BRITAIN is set to roast in the hottest summer for 12 years with temperatures hitting a sizzling 33C.
However, the extreme heat has also sparked fears of a drought as the country looks to swelter in the heat between late June and August.
However, the current high temperatures and unseasonal lack of rainfall has already started becoming a cause for concern in parts of the country, with parts of the Lake District already drying up.
Photos from Sunday show how drastically low water levels have become at Thirlmere Reservoir near the market town of Keswick, following limited rainfall across the North West of England in past weeks.
Sun worshippers are likely to get a taste the impending heatwave in the early part of this week with sub-tropical air from the Azores warming things up with highs of 23C and bright sunshine in the south.
Later in the week though showers are expected in the north-west with a "European monsoon" expected.
The Weather Company predicted temperatures would soar to 33C from late June, making the summer the hottest since 2006.
Met Office records show Britain’s average summer temperature is 14.3C.
There is double the usual probability of this summer having a higher temperature than 2013’s 15.17C - which would make 2018 the warmest summer since 2006 - the hottest summer for a century.
Bookmakers Ladbrokes cut odds on summer being the hottest on record to the shortest odds ever offered – just 5/2.
Spokesman Alex Apati said: “Punters and weathermen believe Britain will wilt. Odds on a record summer are shorter than ever.”
The Met Office is warning emergency services, transport leaders, business chiefs and councils of the risks of a hotter-than-normal three months ahead.
Britain is set to wilt due to high pressure, which brings hot and dry conditions, the Met Office said.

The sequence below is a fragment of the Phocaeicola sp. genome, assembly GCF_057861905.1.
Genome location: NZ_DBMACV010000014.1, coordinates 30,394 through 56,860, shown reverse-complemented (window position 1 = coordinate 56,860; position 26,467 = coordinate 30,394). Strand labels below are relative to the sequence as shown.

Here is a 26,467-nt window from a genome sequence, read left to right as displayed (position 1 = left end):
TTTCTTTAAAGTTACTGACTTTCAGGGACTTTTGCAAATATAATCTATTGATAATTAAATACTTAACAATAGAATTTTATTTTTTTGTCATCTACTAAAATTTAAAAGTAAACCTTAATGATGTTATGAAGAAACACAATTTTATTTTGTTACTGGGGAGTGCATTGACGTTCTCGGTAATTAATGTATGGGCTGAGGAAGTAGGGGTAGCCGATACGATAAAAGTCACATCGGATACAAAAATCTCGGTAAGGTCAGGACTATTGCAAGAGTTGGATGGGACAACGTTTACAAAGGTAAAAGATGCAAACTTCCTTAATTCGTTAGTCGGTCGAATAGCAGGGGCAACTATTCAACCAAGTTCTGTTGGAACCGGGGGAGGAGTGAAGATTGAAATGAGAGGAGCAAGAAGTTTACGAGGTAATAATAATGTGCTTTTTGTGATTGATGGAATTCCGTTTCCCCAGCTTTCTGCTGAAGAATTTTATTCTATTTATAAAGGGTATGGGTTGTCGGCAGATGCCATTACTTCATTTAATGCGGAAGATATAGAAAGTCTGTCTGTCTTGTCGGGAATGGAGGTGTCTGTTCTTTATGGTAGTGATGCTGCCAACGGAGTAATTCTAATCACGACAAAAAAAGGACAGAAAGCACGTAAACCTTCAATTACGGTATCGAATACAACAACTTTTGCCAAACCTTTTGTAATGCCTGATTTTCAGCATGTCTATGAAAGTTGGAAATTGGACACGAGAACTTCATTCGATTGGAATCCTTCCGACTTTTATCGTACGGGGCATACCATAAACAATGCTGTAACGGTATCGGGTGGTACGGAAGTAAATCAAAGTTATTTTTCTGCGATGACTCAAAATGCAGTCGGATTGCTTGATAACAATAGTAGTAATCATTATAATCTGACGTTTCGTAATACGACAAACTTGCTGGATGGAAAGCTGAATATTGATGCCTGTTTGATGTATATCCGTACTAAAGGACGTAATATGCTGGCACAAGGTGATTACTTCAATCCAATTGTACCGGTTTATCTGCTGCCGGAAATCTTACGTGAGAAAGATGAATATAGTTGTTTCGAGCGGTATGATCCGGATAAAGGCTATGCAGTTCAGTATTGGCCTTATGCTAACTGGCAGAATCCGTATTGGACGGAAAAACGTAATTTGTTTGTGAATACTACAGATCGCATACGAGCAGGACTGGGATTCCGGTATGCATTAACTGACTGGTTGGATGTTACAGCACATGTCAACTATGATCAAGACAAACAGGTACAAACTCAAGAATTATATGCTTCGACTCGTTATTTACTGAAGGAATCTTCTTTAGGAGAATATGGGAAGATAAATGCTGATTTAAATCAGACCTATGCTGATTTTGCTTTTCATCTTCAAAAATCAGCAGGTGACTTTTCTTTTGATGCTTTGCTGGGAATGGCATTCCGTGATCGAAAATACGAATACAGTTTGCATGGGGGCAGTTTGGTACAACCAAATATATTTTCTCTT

Last year saw grim school holidays spoil summer, summer 2014 was ruined by rain following ex-Hurricane Bertha, and 2012 had the wettest summer for 100 years.
But 2009 was a hot summer – and the 2006 summer sizzler saw a peak of 36.5C on July 19, at Wisley, Surrey.
The Met Office June-August forecast said: “For June-August, above-average temperatures are more likely than below-average temperatures.
“The probability the UK average temperature for June-August will fall into the warmest of our five categories is 40 percent.
“The coldest of our five categories is around 5 percent.
“The likelihood of above-average temperatures is greater than usual. The Met Office long-range prediction system shows a slightly increased chance of high-pressure patterns across the UK.”
The Weather Outlook forecaster Brian Gaze said: “The warmest summer since 2006 is a possibility, after recent years saw a series of disappointing summers.
“The June to August period only needs to be 1C above average for it to happen.”
Leon Brown, head of meteorological operations at The Weather Channel, owned by The Weather Company, said: “33C is expected by early July as heat from high pressure over Britain builds.”
Met Office forecaster Helen Roberts said: “There's plenty of sunshine to come this week, with the South generally fine through the week, although the North-West will be changeable from Wednesday.
“There is a signal for a gradual return to more settled weather through the end of June. Temperatures are likely to be warmer than average, with the possibility of very warm or hot spells.”
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